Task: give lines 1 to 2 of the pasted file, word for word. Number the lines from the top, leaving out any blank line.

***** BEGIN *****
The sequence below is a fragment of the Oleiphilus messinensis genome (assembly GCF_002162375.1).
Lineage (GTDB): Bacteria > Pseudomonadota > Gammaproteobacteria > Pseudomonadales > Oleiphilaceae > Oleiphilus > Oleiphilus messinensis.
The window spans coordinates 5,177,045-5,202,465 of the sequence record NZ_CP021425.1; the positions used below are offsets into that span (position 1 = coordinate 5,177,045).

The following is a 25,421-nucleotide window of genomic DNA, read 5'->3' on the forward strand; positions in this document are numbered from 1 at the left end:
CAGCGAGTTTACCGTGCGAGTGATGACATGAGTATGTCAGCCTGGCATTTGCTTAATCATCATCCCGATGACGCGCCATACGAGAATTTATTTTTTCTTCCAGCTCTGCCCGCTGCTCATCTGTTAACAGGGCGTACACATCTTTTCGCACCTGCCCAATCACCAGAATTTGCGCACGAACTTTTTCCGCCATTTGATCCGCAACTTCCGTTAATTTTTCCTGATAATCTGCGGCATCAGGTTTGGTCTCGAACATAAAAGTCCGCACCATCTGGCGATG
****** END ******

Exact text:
The sequence below is a fragment of the Oleiphilus messinensis genome (assembly GCF_002162375.1).
Lineage (GTDB): Bacteria > Pseudomonadota > Gammaproteobacteria > Pseudomonadales > Oleiphilaceae > Oleiphilus > Oleiphilus messinensis.